Earlier this month, Snap, the company that operates Snapchat, posted the best quarterly results in its short history as a public company, sending its stock price soaring by 25% in after-hours trading. As of this writing, Snap’s stock price sits at $20.42, up considerably from the $13-14 range it was trading at before its Q4 results were announced (although still below its debut price of $24).
One subject that was only superficially discussed in its earnings report, however, is the redesign that was introduced to Snapchat last year for a subset of users that has been slowly increasing over time. The redesign is set to be rolled out to the entire Snapchat user base by the end of this quarter, and many users are not happy about it: more than one million people have signed a Change.org petition to revert the redesign and halt its continued deployment to users.
Snap CEO Evan Spiegel remains defiantly committed to the redesign: at an investor conference organized by Goldman Sachs last week, Spiegel said that user complaints over the redesign validated the company’s design strategy and essentially committed the company to a global rollout. About the redesign, Spiegel said:
“Even some of the complaints we’re seeing reinforce the philosophy. So for example, one of the complaints we got, you know was, wow I used to feel like this celebrity was my friend and now they don’t feel like my friend anymore. And we’re like, exactly. They’re not your friend.
So for us, even some of the frustrations we’re seeing really validate those changes. And it’ll take time for people to adjust. But for me having used it now for a couple months, I feel way more attached to and invested in the service than I ever have.”
Spiegel is notorious for his intuition-driven (versus data-driven) design doctrine, so it’s not surprising to hear that he hasn’t been swayed by user feedback, no matter how voluminous. Also, absent product metrics, it’s impossible to know if the antipathy toward the redesign implicit in the petition has actually translated into decreased engagement. But regardless, one million signatures is significant, and it begs an important question: what don’t people like about the redesign?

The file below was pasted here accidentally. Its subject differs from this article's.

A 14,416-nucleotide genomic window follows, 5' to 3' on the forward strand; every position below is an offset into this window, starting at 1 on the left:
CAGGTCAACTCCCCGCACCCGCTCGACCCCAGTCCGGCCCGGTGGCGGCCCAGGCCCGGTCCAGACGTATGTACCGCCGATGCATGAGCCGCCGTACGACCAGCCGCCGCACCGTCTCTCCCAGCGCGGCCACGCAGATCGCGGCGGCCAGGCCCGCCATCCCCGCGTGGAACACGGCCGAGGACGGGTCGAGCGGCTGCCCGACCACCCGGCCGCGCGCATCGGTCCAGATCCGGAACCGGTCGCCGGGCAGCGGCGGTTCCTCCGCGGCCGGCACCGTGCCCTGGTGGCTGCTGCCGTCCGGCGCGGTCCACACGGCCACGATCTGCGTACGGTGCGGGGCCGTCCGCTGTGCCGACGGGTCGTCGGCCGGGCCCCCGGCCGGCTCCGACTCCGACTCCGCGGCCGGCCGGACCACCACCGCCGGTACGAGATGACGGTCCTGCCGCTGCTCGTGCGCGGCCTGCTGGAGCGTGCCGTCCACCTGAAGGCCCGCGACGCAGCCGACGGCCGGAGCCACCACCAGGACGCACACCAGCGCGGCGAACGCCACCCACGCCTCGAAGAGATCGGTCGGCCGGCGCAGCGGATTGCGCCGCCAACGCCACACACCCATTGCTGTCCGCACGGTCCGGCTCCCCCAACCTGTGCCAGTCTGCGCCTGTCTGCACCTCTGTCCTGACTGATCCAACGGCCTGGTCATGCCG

In order to understand that, it’s important to first unpack what the update actually does. Snap’s stated aim with the update was to separate social content from ads and promoted content, likely as a means of distancing Snapchat from the “fake news” turmoil that has plagued Facebook and Twitter (Evan Spiegel has stated as much fairly explicitly). The new update puts organic, genuine, social content into a dedicated feed and moves everything else into a different feed in a different screen within the app.
This is exactly what users have expressed disdain for: many claim the social content feed is disorganized and confusing to use, as snaps are now comingled with stories. Users also complain that sending a snap is less straightforward in the redesign and that re-watching stories is complicated: in order to re-watch a story in the updated version of the app, a user must search for the name of the person that sent it (versus simply clicking on the story in the Stories feed, where it was available in the old design until its expiration).
These design choices are important and have obviously changed the Snapchat user experience. But the most fundamental element of the Snapchat redesign is the separation of advertisements from organic content, and it’ll be interesting to observe how this shift is received by both advertisers and public markets investors. The prevailing wisdom with social products, especially mobile social products, is that engagement with ads requires that they be “native” and integrated into app content. As a design pattern, removing the necessity of viewing ads completely without creating a commensurate reward for viewing them creates a fairly obvious problem: people won’t watch ads. How the performance of the redesign plays out with respect to Snap’s advertising revenues and the attendant sentiment around its stock will surely influence broader advertising design choices in mobile going forward.